Chaco Culture (New Mexico)

A few weeks back Mama, Papa and I went to a place in the middle of nowhere called Chaco Culture National Historical Park. Though I wasn’t actually able to get into the ruins, again, we had great trip that was like looking back in time.

The drive didn’t seem long but I was asleep most of the way so I could be wrong. (Oh, Papa tells me I was wrong.)

Through the desertThe road was desolate and for miles nothing could be seen. That is, until we came across some beautiful wild horses.

I remember the first time I met a horse I was hiking with Papa up in Oregon when we walked up behind two of them. I didn’t know what to do with these huge creatures so I kept my distance until Papa made me walk right past them. Can you imagine my small stature looking up at a horse…?

Wild HorsesAs we went farther into the middle of nowhere we came across these two buildings. They were the only buildings you could see for miles and seemed long since abandoned.

Desert DwellingsFinally we went through a gate and found the entrance sign to Chaco Culture National Historic Park.

ChacoWe were finally here and ready for an adventure. Alas, this was as close as I would get as again “NO DOGS ALLOWED!”

I’m noticing a theme here about National Parks and that theme is that they do not like animals. At least not the ones that people befriend.

Chaco TrailMama and Papa trekked farther and came across this plaque that tells of the finding and slight restoration efforts that were done once the ruins were unearthed.

Pueblo Bonito They began walking around the outside and around the back of this structure.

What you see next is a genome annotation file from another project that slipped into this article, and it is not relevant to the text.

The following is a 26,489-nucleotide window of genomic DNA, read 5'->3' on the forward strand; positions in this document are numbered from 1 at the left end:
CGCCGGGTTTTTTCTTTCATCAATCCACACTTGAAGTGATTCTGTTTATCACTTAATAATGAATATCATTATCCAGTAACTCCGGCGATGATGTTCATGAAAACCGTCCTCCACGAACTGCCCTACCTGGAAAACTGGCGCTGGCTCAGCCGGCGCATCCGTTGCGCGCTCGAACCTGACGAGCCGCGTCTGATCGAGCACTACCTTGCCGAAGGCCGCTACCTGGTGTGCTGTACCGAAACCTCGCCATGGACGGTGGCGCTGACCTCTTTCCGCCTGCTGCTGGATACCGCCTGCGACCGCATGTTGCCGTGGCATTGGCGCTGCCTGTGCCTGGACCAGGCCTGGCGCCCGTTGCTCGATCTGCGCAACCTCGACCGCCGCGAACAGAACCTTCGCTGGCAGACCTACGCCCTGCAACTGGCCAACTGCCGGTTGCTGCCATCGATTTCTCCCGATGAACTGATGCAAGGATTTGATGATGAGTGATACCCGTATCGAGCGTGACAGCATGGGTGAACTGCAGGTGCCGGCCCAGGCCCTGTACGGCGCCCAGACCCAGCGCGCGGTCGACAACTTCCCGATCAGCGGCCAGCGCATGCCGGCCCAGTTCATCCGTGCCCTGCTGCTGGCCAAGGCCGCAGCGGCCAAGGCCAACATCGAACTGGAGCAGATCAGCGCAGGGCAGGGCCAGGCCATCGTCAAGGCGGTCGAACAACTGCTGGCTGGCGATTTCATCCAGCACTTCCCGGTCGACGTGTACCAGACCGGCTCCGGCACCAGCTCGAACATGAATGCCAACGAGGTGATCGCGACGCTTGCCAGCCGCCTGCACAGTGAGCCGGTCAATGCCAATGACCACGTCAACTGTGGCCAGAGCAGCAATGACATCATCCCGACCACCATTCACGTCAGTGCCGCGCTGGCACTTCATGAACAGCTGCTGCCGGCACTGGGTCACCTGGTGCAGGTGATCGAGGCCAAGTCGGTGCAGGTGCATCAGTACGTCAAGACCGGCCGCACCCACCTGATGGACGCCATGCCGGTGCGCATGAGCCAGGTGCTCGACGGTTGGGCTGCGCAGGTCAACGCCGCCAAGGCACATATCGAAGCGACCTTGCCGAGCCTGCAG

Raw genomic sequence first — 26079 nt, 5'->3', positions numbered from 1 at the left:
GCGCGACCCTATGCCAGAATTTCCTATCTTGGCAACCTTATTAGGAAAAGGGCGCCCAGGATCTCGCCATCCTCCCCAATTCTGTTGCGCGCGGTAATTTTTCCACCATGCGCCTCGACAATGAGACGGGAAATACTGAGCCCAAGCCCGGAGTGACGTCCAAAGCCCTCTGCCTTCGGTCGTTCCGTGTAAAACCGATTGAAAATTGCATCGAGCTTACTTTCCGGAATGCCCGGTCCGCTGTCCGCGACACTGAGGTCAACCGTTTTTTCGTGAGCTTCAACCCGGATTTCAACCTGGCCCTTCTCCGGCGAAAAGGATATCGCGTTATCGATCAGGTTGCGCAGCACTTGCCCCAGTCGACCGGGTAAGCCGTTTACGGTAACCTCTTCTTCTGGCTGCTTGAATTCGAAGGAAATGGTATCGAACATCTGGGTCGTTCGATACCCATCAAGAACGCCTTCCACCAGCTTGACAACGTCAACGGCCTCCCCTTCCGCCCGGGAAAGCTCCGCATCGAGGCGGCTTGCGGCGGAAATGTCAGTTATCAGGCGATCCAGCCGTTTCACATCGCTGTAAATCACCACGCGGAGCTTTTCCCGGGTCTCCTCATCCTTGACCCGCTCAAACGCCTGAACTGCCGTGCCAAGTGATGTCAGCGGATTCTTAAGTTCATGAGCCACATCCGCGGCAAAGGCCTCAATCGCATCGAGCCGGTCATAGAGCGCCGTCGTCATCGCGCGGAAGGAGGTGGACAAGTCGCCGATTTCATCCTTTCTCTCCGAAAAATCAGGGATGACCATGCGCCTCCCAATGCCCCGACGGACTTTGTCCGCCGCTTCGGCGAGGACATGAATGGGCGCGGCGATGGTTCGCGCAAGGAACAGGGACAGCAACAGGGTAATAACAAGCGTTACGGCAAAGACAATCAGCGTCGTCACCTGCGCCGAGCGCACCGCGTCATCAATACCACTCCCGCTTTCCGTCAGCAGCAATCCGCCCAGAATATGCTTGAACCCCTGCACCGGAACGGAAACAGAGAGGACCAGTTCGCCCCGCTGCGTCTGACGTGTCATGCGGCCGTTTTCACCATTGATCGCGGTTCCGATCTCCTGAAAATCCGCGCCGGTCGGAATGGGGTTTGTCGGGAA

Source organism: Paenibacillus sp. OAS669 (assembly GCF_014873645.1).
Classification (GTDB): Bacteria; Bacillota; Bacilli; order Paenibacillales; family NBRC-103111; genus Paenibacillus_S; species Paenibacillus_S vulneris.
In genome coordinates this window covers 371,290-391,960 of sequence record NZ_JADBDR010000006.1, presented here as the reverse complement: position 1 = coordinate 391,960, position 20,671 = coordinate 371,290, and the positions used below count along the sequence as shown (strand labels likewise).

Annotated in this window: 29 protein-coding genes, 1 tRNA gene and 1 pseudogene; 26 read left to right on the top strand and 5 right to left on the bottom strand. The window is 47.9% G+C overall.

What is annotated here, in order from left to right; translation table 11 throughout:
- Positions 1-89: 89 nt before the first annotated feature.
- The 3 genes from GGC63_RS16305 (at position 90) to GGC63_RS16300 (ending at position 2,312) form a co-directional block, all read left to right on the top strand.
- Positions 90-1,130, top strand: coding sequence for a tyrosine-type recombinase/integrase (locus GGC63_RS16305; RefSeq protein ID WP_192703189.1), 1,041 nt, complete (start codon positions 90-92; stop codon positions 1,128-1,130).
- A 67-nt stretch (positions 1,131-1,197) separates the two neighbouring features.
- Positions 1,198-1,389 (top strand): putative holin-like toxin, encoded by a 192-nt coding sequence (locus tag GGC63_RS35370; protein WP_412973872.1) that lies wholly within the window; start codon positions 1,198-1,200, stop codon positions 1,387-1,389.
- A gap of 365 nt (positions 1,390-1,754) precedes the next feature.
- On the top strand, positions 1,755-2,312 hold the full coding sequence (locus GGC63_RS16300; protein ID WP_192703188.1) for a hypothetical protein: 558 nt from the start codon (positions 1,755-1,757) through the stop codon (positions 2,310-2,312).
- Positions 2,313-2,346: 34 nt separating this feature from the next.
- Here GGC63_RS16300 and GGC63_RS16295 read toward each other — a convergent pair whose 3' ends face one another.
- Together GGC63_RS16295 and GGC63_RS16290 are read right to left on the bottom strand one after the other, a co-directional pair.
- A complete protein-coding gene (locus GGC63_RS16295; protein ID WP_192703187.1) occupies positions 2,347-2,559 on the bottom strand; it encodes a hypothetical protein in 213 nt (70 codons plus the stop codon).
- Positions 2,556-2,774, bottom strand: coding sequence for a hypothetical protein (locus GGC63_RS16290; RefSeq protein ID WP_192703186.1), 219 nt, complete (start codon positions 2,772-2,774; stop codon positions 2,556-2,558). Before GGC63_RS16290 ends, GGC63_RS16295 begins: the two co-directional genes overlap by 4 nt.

Approaching Chaco from the side The architecture here is very different from anything Mama and Papa had ever seen.

Area Closed Beyond SignOnce they were around the backside they went up on a ledge that looked over the whole building. They read that the archaeologists that found this place believe the outer walls were much larger when it was in use.

Chaco View

Saw this lizard

Saw this lizard

This wall here shows the height they suspect the outer wall was all the way around.

Chaco staircaseThese steps lead down to the entrance to the inside of Chaco Culture where humans can walk around and get an up close look at the ruins.

Chaco Culture interiorThis circular room are called Kivas and were used when the people would have important gatherings that involved a family. This is a Great Kiva where many families would gather.

Chaco GatheringBelow is a standard size Kiva. Mama told me these Kivas each represent a family. Meetings and birthing would happen in these as well as many normal daily activities.

A roof would be made by laying wood on the pillars and eventually when enough were stacked it would make for quite the roof. They even had vent holes at the bottom of most of them so the fire and the people could breathe.

Chaco Kiva Moving farther in there were rooms that were finished and most likely used for storage. Though to get through them you had to crouch to enter. Our old neighbor, Dean, who is a Native American up in Oregon told Papa about small doors and Native American culture.

Dean said it is about respect, symbolized birth and is humbling to the person as they came through. Ill intent and negative emotions are to be left at the door. I wonder if the same is true for the people that lived here?

Chaco DoorwayThis is the inside of one of these finished rooms. If you look close you can see someone was nice enough to carve RW into the wood. These look so out of place I can only imagine that someone with no respect came here and decided to blemish this amazing piece of history; too bad really.

I am a dog and you could trust me not to do something like this. Thankfully this was the only defacing they saw here.

Interior Room CeilingFinally when emerging from the other side, the trail had led them full circle and almost back to me. I always know when they are coming to get me and that made me happy.

Chaco wallDesert Frenchie

This turned out to be a great trip for Mama and Papa and I got a chance to sit in the shade.

Thank you to Papa’s fourth grade teacher, Mr. Oliver, for recommending we come to Chaco Culture National Historical Park.